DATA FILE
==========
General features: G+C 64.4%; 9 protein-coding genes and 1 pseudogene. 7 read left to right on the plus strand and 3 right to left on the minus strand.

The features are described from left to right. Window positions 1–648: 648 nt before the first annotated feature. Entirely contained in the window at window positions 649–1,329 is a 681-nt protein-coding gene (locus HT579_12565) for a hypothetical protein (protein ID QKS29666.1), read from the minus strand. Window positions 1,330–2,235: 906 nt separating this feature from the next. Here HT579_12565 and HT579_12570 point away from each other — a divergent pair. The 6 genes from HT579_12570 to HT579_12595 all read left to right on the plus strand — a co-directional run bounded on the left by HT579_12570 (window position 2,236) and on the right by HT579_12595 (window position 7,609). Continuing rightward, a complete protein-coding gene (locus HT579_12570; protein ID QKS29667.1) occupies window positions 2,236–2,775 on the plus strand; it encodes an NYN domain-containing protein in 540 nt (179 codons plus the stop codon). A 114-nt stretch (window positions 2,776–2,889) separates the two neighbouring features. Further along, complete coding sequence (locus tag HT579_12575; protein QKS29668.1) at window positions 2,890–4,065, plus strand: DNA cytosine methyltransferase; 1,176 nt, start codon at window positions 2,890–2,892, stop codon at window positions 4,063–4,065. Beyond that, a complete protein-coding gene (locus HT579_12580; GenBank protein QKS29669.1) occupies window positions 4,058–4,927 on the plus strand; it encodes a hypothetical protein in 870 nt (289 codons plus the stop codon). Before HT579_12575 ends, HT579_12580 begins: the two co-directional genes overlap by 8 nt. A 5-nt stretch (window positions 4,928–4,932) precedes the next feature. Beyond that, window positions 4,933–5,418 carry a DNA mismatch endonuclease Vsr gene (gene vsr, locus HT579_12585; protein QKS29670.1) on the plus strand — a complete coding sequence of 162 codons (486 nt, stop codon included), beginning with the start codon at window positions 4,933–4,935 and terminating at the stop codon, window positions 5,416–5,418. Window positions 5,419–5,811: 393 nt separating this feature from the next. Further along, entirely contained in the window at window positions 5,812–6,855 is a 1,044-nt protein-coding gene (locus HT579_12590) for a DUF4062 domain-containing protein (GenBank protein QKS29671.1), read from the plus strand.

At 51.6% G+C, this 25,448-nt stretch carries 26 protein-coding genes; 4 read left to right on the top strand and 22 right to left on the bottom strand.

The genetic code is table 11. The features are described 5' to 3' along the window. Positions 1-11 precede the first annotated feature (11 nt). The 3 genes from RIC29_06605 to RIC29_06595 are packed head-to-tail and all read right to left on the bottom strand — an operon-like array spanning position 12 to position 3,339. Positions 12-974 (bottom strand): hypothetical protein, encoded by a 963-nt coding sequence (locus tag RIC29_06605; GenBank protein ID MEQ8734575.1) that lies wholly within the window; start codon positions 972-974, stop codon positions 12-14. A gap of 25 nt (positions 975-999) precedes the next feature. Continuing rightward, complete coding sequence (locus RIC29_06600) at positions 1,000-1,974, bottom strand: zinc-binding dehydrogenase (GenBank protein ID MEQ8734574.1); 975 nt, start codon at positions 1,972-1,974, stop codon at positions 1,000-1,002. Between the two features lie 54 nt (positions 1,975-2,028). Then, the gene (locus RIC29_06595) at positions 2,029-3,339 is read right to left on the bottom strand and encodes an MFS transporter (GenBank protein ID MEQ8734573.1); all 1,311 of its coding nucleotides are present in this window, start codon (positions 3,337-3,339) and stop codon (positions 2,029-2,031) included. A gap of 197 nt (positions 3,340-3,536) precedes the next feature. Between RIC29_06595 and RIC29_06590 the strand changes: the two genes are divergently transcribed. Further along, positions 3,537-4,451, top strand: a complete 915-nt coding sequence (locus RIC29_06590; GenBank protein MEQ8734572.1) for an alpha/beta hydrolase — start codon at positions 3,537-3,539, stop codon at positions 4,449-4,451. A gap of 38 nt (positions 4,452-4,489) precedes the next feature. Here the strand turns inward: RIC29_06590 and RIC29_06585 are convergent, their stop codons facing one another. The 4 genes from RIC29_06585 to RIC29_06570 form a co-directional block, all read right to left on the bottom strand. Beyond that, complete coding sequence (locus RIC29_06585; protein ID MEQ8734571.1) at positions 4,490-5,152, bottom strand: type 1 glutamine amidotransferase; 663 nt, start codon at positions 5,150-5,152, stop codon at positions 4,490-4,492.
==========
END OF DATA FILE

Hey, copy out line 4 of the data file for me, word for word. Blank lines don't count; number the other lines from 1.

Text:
The genetic code is table 11. The features are described 5' to 3' along the window. Positions 1-11 precede the first annotated feature (11 nt). The 3 genes from RIC29_06605 to RIC29_06595 are packed head-to-tail and all read right to left on the bottom strand — an operon-like array spanning position 12 to position 3,339. Positions 12-974 (bottom strand): hypothetical protein, encoded by a 963-nt coding sequence (locus tag RIC29_06605; GenBank protein ID MEQ8734575.1) that lies wholly within the window; start codon positions 972-974, stop codon positions 12-14. A gap of 25 nt (positions 975-999) precedes the next feature. Continuing rightward, complete coding sequence (locus RIC29_06600) at positions 1,000-1,974, bottom strand: zinc-binding dehydrogenase (GenBank protein ID MEQ8734574.1); 975 nt, start codon at positions 1,972-1,974, stop codon at positions 1,000-1,002. Between the two features lie 54 nt (positions 1,975-2,028). Then, the gene (locus RIC29_06595) at positions 2,029-3,339 is read right to left on the bottom strand and encodes an MFS transporter (GenBank protein ID MEQ8734573.1); all 1,311 of its coding nucleotides are present in this window, start codon (positions 3,337-3,339) and stop codon (positions 2,029-2,031) included. A gap of 197 nt (positions 3,340-3,536) precedes the next feature. Between RIC29_06595 and RIC29_06590 the strand changes: the two genes are divergently transcribed. Further along, positions 3,537-4,451, top strand: a complete 915-nt coding sequence (locus RIC29_06590; GenBank protein MEQ8734572.1) for an alpha/beta hydrolase — start codon at positions 3,537-3,539, stop codon at positions 4,449-4,451. A gap of 38 nt (positions 4,452-4,489) precedes the next feature. Here the strand turns inward: RIC29_06590 and RIC29_06585 are convergent, their stop codons facing one another. The 4 genes from RIC29_06585 to RIC29_06570 form a co-directional block, all read right to left on the bottom strand. Beyond that, complete coding sequence (locus RIC29_06585; protein ID MEQ8734571.1) at positions 4,490-5,152, bottom strand: type 1 glutamine amidotransferase; 663 nt, start codon at positions 5,150-5,152, stop codon at positions 4,490-4,492.